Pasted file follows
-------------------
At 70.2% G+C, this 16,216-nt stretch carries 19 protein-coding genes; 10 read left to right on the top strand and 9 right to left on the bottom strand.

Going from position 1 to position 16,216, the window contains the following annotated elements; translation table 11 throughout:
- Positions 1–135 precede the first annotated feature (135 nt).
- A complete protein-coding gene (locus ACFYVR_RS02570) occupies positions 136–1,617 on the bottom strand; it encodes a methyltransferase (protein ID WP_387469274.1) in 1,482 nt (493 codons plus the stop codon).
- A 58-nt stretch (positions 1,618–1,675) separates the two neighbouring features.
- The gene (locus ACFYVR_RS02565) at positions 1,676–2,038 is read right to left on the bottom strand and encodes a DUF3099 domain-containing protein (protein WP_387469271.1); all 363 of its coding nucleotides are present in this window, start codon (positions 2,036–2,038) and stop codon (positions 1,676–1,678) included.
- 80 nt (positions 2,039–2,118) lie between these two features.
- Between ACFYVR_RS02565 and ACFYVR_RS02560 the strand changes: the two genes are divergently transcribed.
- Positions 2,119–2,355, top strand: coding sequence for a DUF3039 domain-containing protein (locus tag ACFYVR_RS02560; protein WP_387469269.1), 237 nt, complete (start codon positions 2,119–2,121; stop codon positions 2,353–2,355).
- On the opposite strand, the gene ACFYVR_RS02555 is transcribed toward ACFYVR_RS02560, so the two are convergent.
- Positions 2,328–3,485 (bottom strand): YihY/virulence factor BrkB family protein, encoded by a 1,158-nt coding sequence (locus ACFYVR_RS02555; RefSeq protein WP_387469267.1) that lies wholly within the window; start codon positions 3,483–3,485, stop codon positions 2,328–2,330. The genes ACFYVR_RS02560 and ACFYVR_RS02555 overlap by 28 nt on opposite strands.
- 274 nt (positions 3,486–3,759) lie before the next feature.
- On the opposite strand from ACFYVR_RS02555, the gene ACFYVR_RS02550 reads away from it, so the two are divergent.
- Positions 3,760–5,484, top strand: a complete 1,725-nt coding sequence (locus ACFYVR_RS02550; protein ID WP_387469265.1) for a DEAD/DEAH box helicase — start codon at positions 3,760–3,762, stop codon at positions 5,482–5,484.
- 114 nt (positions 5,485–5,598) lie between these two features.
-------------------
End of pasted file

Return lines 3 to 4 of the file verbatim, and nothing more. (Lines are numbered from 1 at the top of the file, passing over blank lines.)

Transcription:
- Positions 1–135 precede the first annotated feature (135 nt).
- A complete protein-coding gene (locus ACFYVR_RS02570) occupies positions 136–1,617 on the bottom strand; it encodes a methyltransferase (protein ID WP_387469274.1) in 1,482 nt (493 codons plus the stop codon).